Yeah, because slavery was such a good thing...  ::)


Title: Re: Poll: Is \
Post by: GhostyTMRS on August 07, 2012, 05:53:50 PM
I have to ask - what is it that some people could find offensive about the song?

While I think the song is totally innocent given the time period (and believe context matters a thousand times more than just the words themselves), well...

Imagine I put out a song that went something like this:

*three quick electronic beats*
TEN BIG BLACK GUYS
Group chant: F*CK YEAH WATERMELON F*CK YEAH FRIED CHICKEN
etc. etc. And then I called them "negroids" or something later on, all while speaking positively about them throughout the song. All this coming from a super white d00d who's not the least bit racist, just totally clueless as to why piling on stereotypes about another race into song lyrics might not be a great idea.

... I actually just remembered I had a "character song" (i.e. not from my perspective) that is exactly as I just described sans the over-the-top offensive lyrics. Teh shame ;(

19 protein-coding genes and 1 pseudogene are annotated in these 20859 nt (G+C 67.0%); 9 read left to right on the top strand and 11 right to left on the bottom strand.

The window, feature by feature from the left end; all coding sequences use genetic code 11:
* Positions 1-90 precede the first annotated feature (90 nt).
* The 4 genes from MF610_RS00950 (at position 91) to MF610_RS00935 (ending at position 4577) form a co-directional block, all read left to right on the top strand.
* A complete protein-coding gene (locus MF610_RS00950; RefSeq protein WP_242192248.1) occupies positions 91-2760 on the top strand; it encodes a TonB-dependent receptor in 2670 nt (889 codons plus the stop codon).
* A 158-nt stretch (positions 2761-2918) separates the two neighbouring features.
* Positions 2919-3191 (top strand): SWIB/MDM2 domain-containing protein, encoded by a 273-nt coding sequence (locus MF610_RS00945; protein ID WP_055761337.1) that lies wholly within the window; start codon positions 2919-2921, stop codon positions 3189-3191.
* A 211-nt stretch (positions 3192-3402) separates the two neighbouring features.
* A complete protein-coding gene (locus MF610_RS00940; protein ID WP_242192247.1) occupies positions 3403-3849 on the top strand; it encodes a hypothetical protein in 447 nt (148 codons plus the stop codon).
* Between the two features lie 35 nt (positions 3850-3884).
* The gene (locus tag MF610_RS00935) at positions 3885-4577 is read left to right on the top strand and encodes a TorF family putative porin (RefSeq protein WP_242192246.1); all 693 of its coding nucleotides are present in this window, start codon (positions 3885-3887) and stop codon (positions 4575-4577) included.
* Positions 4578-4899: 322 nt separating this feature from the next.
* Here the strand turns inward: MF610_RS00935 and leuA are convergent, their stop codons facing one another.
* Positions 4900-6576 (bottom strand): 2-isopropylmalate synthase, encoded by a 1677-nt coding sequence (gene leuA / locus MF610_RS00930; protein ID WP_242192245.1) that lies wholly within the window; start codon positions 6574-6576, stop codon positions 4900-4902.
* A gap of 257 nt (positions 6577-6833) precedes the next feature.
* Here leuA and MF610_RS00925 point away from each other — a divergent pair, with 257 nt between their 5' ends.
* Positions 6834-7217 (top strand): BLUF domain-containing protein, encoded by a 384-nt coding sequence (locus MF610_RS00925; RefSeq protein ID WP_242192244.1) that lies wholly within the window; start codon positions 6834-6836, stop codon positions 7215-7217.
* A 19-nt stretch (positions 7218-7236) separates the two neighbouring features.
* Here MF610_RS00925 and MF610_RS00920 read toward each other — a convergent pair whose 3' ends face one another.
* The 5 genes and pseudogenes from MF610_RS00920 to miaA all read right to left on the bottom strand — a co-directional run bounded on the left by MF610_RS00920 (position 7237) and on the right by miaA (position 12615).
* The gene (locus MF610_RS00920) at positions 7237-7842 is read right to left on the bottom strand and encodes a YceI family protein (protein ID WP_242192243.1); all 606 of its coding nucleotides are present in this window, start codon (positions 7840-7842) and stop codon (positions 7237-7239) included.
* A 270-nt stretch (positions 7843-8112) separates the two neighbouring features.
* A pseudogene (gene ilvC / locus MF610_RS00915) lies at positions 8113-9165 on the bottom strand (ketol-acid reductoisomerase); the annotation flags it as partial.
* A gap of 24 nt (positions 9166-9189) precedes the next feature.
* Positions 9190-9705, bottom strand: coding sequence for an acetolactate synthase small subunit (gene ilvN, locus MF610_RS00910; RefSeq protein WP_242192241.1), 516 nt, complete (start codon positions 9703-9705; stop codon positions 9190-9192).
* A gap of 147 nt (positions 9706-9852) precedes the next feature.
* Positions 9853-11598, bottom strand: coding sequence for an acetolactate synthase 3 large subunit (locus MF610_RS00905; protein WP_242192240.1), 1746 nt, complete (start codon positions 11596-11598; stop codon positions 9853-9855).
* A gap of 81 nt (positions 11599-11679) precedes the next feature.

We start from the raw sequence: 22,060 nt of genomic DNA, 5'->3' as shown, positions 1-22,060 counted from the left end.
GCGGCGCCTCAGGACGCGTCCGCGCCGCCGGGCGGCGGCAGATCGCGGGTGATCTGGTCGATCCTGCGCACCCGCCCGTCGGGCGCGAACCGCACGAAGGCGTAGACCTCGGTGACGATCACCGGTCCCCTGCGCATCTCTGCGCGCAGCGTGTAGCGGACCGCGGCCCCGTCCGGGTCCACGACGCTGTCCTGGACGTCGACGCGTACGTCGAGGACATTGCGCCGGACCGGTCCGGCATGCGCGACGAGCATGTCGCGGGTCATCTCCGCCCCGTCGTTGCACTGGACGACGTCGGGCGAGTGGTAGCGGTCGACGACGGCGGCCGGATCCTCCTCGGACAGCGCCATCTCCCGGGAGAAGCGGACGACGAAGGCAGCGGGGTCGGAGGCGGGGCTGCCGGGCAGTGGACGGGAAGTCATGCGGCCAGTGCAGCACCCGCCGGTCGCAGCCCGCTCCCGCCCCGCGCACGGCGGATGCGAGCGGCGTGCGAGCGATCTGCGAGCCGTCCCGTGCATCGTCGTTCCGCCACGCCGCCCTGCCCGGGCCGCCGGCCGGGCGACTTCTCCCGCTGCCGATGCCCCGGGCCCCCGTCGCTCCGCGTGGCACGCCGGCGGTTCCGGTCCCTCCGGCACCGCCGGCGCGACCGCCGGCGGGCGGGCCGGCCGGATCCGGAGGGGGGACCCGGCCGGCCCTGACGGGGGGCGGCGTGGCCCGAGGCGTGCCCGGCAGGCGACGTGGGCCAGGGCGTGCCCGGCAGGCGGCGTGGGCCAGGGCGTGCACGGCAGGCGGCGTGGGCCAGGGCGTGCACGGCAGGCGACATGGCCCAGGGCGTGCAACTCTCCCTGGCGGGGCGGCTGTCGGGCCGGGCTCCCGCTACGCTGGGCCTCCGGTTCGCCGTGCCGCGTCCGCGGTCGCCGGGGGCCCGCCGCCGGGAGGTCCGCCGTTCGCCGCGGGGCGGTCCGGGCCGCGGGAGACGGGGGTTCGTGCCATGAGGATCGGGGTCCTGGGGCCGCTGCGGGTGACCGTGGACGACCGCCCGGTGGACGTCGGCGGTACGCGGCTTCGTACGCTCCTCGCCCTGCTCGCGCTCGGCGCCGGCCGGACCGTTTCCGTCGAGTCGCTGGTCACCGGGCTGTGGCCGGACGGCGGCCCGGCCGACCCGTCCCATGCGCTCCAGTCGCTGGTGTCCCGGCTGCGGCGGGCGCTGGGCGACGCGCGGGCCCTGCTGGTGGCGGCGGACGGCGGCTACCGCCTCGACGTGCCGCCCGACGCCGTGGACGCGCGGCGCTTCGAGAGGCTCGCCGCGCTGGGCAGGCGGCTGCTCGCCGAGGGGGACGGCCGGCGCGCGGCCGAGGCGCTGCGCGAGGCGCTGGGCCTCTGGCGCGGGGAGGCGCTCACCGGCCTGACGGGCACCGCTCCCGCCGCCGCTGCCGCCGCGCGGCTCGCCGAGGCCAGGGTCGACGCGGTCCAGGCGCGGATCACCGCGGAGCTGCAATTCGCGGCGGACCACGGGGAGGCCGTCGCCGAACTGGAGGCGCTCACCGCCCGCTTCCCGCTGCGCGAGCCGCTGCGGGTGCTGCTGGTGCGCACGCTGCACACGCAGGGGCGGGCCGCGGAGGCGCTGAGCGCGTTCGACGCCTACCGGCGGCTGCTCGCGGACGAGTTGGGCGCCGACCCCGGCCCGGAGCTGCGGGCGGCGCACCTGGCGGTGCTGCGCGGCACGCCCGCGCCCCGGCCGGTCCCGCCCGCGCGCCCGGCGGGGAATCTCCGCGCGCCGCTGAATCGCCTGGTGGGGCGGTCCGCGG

But yeah. Different time, totally innocent song written by a bunch of kids (then or now, really), but still not especially politically correct, to some.

Totally not serious thread became ttly srs :'(

That's funny but again...do American Indians have a problem with the word "Indian"? Yeah, we all know Columbus had a lousy sense of direction hence the name, but I'm thinking of all the American Indian documentaries I watched during the seventies (after Wounded Knee they were always on TV) and I remember American Indians referring to themselves as "indian" not in the pejorative but with ethnic pride.